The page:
A shudder and then a howling screech of metal on metal made Mitsuko drop her book, screw her eyes tight shut and grab the arm rest while her heart thumped so hard, she feared it wanted to break out of her body. A sudden loss of momentum catapulted her into the lap of the European.

Mitsuko slowly opened her eyes. “Oh! Gomen'nasai!

The man blinked. “Sorry, what did you say?”

At a complete loss of how to react sitting on the man’s knee she muttered: “Sorry. You’re English. I said I’m sorry!”

“You’re trembling? Are you all right?” The man helped her off his knee and back into her seat. He picked up her book and handed it to her.

“Er. . . yes, thank you.”

“Don’t worry. There’s probably just some technical fault. It’s time they replaced this old model. Harry Carpenter. I suppose you could say we have been introduced.” A laugh spread across what Mitsuko thought a kind if rather pale face.

Should she introduce herself? No, not really. She didn’t know him even if she had sat on his knee!

A voice in Japanese came over the speakers in the carriage.

“What did he say?” Harry Carpenter raised his blond eyebrows.

“He said there is a fault in the braking system, and we should not be held up for long.”

“Thank you Miss. . .?”

Mitsuko lowered her eyes to her book.

A lurch and the train pulled away. Mitsuko kept her eyes down to her book for the rest of the journey now travelling much slower. It trundled into the city station twenty minutes late. Stuffing her book into her shoulder bag and offering a slight bow to the man who said his name was Harry Carpenter, she hurried from the carriage, along the platform and out onto the bustling city street.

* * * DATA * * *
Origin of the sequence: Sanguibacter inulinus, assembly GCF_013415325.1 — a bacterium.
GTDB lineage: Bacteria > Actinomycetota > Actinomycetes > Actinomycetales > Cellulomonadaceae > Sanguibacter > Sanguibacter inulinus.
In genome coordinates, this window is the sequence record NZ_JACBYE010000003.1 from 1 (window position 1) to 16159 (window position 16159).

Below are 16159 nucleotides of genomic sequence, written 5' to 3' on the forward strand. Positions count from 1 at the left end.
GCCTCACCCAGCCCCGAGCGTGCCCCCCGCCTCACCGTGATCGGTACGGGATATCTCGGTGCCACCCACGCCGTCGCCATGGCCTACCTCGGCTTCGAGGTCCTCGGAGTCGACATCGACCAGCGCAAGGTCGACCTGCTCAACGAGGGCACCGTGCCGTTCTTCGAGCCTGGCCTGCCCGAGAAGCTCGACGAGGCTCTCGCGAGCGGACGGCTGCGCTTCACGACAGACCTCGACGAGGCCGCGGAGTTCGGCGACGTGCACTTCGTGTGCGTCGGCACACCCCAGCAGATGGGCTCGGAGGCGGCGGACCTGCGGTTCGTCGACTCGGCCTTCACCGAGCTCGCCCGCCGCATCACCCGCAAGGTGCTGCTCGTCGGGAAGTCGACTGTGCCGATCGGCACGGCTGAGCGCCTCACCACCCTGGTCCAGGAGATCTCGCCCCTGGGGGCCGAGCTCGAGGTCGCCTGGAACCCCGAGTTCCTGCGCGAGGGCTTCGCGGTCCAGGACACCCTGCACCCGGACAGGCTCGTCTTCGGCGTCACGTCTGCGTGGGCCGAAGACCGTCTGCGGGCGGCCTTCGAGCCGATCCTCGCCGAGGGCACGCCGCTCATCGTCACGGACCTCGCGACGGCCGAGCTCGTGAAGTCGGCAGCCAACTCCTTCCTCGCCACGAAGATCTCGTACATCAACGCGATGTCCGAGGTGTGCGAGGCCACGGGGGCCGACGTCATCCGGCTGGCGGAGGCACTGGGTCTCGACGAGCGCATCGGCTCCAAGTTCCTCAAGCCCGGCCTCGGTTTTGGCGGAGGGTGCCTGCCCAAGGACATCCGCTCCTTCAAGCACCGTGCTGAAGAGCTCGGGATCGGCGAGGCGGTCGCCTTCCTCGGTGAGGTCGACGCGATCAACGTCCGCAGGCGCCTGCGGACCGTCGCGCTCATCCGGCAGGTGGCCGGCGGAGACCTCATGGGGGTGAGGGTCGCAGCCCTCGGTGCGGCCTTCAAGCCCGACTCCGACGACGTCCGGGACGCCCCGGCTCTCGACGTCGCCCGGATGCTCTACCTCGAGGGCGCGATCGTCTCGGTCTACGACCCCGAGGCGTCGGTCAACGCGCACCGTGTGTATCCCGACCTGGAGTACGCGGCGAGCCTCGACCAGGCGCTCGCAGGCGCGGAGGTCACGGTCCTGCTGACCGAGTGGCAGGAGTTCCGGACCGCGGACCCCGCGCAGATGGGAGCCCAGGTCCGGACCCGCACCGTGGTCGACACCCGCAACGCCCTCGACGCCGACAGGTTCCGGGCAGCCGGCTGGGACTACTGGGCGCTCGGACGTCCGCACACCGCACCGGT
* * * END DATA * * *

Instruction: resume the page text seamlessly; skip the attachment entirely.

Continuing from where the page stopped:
Why oh why couldn’t I talk to him? What’s the matter with me? I have to stop being so. . .so. . . what? Polite? Traditional? Shy? Maybe.


“Ah there you are!” said Toshiro-San as Mitsuko hung her jacket over the back of her chair and placed her shoulder bag on her desk.

She made a slight bow. “I’m sorry I’m late. The train had brake trouble.”

“Not to worry.” He put his hand on her shoulder and squeezed. “We’re leaving at ten. The meeting starts at eleven and may go on all day with a break for lunch. I’ve made arrangements for our lunch. I doubt the British one is worth having.”

Mitsuko sat in her chair, logged on to check her incoming emails, and tried not to imagine what Toshiro-San may have in mind for lunch. He had an apartment near the consulate. Why me? After nine years at the company and glowing annual appraisals from the Deputy Chief she deserved better than to be the subject of such unwanted attention from Toshiro-San. If she complained nothing would be done. In her opinion, this male dominated company like many in Japan was misogynist. Few women were in positions of authority. Perhaps the new company chief would change it as some other companies were doing but her hopes were not high. The women in the office looked to her for leadership though she held no leadership role. Perhaps they recognised hidden under her outward façade of conformity and tradition she had a rebel heart. Or more likely it was her empathy. Mitsuko wished she could unleash that rebel to talk to strangers! That morning on the train she had failed.